Lüneburg is located between the towns of Piet Retief and Vryheid on the border of the KwaZulu Natal Province and the Mpumalanga Province of South Africa, has grown into an agricultural region which farms Maize, Dairy, Beef, Pork and Timber. The little village of Lüneburg (place of the moon) is the original settlement of German Lutheran missionaries who, it is safe to assume, named the community in 1854 after their hometown in Germany.
Today it is the site of the oldest German school in northern KwaZulu Natal and lies in the northern Drakensburg, virtually on the border with Mpumalanga, its nearest neighbour Paulpietersburg. Lüneburg is essentially a farming community and its centre offers little by way of attraction (unless you include the two incredibly beautiful churches) which form the nucleus of the community, the town’s butcher and the farm cash store.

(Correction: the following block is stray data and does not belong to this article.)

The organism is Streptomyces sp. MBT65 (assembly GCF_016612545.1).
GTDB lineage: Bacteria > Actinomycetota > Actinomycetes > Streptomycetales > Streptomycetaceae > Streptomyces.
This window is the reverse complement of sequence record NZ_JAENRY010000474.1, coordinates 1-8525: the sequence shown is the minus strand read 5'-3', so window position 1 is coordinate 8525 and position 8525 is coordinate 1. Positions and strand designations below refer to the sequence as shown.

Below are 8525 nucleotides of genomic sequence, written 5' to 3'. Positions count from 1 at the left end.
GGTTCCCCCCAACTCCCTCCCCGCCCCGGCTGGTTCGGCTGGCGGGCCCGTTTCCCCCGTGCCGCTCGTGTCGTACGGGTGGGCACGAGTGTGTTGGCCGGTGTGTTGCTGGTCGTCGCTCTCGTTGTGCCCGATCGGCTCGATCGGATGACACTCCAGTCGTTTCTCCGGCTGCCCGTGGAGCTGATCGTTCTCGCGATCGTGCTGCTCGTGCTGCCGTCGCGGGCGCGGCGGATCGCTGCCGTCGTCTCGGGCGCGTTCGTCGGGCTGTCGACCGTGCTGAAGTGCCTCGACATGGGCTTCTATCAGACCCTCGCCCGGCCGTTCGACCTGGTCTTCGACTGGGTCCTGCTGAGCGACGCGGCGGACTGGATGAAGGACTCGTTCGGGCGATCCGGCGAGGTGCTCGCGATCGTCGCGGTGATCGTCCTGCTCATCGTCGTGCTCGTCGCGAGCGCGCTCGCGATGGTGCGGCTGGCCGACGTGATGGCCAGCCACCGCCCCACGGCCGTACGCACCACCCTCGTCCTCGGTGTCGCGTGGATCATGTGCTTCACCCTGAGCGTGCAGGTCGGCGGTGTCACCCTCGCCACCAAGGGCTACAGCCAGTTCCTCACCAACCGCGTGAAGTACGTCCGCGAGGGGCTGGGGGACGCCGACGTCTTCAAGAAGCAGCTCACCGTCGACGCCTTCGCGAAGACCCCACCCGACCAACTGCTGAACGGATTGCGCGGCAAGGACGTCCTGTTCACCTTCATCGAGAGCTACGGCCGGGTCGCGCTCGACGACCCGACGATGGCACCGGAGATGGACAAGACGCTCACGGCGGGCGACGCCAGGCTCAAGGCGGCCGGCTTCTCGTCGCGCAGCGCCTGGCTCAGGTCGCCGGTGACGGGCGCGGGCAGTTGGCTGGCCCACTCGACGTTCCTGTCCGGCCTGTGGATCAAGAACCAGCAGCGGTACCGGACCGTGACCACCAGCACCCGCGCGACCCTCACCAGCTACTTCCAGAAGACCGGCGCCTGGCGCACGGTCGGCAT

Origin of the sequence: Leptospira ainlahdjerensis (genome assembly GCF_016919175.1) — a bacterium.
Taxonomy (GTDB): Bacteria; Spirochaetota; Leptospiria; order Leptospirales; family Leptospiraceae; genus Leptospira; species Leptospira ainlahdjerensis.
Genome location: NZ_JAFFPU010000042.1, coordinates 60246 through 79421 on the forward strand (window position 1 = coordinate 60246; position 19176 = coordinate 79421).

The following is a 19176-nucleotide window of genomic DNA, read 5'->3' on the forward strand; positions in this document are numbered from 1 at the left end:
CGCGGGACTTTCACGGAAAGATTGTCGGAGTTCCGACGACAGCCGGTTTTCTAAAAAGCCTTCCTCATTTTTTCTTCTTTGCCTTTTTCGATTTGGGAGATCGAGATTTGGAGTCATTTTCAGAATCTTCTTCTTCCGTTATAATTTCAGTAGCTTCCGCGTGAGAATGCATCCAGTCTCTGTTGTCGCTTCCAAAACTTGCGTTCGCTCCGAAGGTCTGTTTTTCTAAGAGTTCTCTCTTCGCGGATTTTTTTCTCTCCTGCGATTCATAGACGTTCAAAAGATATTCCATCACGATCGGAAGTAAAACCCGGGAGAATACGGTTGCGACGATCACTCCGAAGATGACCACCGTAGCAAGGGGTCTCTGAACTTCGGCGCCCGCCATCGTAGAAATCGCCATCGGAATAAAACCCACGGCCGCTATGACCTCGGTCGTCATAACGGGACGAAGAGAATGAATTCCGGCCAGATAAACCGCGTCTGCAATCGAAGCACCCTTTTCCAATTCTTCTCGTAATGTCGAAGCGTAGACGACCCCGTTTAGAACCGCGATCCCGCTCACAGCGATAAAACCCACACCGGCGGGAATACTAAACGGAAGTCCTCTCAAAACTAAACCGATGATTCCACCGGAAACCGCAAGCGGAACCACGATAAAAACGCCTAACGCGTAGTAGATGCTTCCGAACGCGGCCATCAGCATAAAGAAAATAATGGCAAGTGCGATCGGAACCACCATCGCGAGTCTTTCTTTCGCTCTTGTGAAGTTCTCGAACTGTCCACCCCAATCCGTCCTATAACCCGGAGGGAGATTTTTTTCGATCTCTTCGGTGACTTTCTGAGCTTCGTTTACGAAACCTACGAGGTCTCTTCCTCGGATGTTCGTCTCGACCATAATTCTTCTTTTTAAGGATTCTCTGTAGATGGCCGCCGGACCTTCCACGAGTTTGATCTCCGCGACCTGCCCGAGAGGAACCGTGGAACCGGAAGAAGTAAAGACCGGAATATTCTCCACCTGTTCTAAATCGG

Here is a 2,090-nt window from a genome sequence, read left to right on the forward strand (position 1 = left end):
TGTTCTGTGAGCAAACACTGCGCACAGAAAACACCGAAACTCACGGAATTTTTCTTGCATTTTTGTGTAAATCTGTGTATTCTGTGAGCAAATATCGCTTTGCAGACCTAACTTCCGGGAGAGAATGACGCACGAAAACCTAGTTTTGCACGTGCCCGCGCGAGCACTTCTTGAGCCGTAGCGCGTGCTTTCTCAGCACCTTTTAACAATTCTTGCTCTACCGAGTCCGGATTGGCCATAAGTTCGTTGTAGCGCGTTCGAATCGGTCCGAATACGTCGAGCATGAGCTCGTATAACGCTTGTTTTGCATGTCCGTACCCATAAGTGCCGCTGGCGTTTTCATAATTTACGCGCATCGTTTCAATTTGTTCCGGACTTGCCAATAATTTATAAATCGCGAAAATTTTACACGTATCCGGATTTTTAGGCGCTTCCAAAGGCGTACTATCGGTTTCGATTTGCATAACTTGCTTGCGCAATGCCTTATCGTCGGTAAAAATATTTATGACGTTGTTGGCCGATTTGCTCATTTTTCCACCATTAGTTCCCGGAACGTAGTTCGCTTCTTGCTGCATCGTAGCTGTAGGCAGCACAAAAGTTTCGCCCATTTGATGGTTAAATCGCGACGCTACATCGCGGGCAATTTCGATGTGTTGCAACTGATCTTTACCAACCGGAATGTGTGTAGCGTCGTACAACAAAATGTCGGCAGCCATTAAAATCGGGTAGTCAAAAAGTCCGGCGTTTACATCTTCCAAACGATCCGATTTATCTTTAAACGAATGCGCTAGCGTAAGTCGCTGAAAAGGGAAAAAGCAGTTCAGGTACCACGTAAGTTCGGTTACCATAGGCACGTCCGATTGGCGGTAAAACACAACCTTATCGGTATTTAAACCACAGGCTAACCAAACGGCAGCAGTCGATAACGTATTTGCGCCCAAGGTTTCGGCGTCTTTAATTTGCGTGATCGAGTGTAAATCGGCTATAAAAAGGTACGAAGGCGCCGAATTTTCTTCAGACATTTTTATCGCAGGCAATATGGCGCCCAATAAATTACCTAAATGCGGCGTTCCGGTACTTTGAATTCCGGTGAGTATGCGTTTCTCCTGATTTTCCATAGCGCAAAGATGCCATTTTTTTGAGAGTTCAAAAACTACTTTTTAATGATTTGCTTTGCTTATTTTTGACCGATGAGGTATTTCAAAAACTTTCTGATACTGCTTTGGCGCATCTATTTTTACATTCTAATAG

It’s what surrounds Lüneburg that makes this part of the world such an undiscovered treasure. Miles from society’s many creature comforts it is unavoidable that one gets in touch with one’s roots and instead soaks up the fresh mountain air, the enviable life that evolves from living close to nature and the strong sense of community that is Lüneburg’s society.
Life out here is subject only to the rolling hills, starlit skies, rivers that hypnotically wend their way through the valley, and the cry of the fish eagle. Angling for yellow fish is one of the ultimate pastimes here and it is safe to assume that the outdoors is what draws you here. Mountain biking, hiking, horse trails and birding are the main attractions, if one feels so inclined, but with the slowing down of time that is inevitable here, there is little pressure to do anything.